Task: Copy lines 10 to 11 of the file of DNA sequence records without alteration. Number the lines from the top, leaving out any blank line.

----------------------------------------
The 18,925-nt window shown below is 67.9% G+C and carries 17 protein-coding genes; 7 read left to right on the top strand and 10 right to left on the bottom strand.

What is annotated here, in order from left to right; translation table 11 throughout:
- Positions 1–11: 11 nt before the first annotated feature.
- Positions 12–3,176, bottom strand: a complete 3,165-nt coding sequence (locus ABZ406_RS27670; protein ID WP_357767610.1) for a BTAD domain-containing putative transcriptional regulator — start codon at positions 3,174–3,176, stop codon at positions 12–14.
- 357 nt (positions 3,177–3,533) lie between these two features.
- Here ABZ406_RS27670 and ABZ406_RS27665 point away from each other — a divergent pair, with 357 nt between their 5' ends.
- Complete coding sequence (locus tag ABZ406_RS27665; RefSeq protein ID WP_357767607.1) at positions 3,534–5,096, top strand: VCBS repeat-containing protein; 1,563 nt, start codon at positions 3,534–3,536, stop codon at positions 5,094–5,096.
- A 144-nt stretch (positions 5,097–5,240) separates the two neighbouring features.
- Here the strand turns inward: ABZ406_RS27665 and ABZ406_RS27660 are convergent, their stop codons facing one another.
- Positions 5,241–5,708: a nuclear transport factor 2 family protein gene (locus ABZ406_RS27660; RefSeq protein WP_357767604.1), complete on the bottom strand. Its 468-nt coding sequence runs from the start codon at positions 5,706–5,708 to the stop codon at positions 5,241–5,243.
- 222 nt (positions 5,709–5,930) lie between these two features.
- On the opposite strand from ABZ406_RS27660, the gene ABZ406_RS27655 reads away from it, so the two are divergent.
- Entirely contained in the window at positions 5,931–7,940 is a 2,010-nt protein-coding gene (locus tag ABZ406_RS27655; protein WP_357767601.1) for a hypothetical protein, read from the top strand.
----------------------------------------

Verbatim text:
- Positions 5,241–5,708: a nuclear transport factor 2 family protein gene (locus ABZ406_RS27660; RefSeq protein WP_357767604.1), complete on the bottom strand. Its 468-nt coding sequence runs from the start codon at positions 5,706–5,708 to the stop codon at positions 5,241–5,243.
- 222 nt (positions 5,709–5,930) lie between these two features.